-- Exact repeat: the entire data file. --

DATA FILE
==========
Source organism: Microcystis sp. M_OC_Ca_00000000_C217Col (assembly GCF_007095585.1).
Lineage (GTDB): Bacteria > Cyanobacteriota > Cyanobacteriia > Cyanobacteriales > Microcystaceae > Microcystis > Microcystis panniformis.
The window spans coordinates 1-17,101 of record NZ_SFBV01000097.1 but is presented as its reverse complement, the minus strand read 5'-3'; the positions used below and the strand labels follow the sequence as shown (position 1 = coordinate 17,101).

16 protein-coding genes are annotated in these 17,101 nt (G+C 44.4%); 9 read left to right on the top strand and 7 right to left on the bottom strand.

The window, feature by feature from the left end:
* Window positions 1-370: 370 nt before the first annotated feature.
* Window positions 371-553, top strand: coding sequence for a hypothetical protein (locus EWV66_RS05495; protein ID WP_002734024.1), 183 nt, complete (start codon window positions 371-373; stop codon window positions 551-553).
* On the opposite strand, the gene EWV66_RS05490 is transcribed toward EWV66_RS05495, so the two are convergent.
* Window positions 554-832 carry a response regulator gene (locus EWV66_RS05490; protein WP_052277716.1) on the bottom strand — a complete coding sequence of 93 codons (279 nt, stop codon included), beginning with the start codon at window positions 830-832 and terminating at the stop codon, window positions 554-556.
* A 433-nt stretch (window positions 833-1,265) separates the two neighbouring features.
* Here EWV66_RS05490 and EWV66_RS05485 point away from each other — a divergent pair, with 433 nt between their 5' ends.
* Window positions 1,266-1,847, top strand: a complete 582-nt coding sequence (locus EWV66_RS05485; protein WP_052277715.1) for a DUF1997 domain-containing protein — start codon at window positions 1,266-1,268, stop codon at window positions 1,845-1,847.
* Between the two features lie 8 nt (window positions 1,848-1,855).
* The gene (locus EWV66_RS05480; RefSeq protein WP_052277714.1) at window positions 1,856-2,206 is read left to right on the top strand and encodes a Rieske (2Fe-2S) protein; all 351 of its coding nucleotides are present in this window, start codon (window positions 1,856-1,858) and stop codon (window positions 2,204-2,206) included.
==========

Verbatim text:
Source organism: Microcystis sp. M_OC_Ca_00000000_C217Col (assembly GCF_007095585.1).
Lineage (GTDB): Bacteria > Cyanobacteriota > Cyanobacteriia > Cyanobacteriales > Microcystaceae > Microcystis > Microcystis panniformis.
The window spans coordinates 1-17,101 of record NZ_SFBV01000097.1 but is presented as its reverse complement, the minus strand read 5'-3'; the positions used below and the strand labels follow the sequence as shown (position 1 = coordinate 17,101).

16 protein-coding genes are annotated in these 17,101 nt (G+C 44.4%); 9 read left to right on the top strand and 7 right to left on the bottom strand.

The window, feature by feature from the left end:
* Window positions 1-370: 370 nt before the first annotated feature.
* Window positions 371-553, top strand: coding sequence for a hypothetical protein (locus EWV66_RS05495; protein ID WP_002734024.1), 183 nt, complete (start codon window positions 371-373; stop codon window positions 551-553).
* On the opposite strand, the gene EWV66_RS05490 is transcribed toward EWV66_RS05495, so the two are convergent.
* Window positions 554-832 carry a response regulator gene (locus EWV66_RS05490; protein WP_052277716.1) on the bottom strand — a complete coding sequence of 93 codons (279 nt, stop codon included), beginning with the start codon at window positions 830-832 and terminating at the stop codon, window positions 554-556.
* A 433-nt stretch (window positions 833-1,265) separates the two neighbouring features.
* Here EWV66_RS05490 and EWV66_RS05485 point away from each other — a divergent pair, with 433 nt between their 5' ends.
* Window positions 1,266-1,847, top strand: a complete 582-nt coding sequence (locus EWV66_RS05485; protein WP_052277715.1) for a DUF1997 domain-containing protein — start codon at window positions 1,266-1,268, stop codon at window positions 1,845-1,847.
* Between the two features lie 8 nt (window positions 1,848-1,855).
* The gene (locus EWV66_RS05480; RefSeq protein WP_052277714.1) at window positions 1,856-2,206 is read left to right on the top strand and encodes a Rieske (2Fe-2S) protein; all 351 of its coding nucleotides are present in this window, start codon (window positions 1,856-1,858) and stop codon (window positions 2,204-2,206) included.